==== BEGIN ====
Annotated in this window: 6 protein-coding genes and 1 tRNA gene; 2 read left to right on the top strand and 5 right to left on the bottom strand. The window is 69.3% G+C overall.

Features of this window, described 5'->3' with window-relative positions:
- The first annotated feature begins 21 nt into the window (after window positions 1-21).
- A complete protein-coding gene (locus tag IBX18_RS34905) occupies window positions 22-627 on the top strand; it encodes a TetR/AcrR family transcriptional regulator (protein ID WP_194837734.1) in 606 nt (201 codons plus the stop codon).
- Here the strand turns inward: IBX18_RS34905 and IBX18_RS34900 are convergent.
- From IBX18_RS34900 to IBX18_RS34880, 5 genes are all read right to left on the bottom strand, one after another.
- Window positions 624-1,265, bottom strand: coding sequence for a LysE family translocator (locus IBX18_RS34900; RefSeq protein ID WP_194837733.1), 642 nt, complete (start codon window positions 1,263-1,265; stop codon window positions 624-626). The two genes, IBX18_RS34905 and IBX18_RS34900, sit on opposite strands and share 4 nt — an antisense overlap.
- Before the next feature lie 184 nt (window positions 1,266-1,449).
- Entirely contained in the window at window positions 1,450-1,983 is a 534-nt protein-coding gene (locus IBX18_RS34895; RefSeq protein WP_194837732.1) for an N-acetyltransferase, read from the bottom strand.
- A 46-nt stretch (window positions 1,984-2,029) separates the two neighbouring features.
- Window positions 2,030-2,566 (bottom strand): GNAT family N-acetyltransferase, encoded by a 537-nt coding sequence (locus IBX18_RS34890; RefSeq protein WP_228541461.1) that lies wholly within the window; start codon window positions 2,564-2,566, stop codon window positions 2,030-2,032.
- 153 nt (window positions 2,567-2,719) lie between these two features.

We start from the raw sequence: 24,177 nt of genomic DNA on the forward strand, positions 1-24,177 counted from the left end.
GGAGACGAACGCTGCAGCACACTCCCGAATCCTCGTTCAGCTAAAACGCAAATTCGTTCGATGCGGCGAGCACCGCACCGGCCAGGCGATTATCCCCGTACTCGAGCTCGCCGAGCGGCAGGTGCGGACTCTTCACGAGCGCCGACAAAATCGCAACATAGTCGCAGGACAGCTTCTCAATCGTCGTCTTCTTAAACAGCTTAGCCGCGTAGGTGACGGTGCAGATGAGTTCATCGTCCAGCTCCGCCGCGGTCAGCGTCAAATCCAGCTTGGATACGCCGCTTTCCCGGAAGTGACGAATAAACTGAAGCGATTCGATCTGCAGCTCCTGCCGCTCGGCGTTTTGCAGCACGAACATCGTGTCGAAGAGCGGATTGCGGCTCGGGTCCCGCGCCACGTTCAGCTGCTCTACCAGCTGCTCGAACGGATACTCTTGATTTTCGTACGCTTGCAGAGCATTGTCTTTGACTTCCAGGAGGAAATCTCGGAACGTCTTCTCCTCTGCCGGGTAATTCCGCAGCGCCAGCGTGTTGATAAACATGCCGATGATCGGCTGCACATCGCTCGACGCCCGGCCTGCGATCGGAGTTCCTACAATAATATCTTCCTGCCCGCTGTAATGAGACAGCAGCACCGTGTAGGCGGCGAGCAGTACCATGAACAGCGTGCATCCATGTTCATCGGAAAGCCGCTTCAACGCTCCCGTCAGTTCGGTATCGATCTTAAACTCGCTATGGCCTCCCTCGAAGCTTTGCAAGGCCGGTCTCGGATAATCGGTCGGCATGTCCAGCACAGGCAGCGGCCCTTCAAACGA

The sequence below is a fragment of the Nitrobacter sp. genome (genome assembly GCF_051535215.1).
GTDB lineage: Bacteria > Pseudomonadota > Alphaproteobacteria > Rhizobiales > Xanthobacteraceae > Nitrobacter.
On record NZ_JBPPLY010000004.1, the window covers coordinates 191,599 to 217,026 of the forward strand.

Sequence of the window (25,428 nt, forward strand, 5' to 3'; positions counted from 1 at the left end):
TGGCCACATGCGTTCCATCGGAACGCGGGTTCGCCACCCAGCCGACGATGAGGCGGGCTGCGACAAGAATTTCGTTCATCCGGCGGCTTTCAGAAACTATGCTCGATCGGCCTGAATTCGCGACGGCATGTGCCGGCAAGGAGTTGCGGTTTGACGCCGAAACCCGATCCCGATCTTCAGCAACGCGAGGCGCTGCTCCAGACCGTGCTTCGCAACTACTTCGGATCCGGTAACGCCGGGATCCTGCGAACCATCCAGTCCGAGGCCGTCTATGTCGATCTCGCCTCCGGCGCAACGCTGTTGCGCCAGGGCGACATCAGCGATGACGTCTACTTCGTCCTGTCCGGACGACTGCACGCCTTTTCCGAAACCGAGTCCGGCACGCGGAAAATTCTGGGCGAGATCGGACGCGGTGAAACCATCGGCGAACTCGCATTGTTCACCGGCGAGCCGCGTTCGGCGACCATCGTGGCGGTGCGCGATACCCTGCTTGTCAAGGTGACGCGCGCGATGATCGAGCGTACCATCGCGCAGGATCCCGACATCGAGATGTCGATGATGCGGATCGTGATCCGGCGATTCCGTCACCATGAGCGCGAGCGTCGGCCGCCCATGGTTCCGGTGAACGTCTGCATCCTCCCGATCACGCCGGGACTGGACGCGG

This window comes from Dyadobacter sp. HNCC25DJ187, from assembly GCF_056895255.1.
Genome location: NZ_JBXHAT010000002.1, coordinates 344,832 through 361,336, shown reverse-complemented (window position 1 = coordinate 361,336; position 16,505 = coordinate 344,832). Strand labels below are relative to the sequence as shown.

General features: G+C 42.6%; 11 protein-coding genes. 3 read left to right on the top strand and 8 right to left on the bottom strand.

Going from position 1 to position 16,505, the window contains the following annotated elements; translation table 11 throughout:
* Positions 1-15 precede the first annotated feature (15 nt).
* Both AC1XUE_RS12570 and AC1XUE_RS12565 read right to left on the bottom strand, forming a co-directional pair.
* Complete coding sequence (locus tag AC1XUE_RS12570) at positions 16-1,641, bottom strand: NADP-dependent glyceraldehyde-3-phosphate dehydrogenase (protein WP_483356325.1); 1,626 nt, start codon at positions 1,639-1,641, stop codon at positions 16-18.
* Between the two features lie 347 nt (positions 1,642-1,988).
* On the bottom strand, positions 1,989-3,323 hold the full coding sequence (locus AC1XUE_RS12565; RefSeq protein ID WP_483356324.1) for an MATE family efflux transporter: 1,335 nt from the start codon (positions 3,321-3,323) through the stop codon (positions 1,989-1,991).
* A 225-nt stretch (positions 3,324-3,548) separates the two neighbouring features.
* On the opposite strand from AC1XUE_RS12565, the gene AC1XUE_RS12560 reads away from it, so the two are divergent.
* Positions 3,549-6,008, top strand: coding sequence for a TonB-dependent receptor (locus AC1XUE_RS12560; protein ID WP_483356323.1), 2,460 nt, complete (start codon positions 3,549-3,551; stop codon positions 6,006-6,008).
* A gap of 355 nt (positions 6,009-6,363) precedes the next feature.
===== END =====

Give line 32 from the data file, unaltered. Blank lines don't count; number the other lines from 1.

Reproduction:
* A gap of 355 nt (positions 6,009-6,363) precedes the next feature.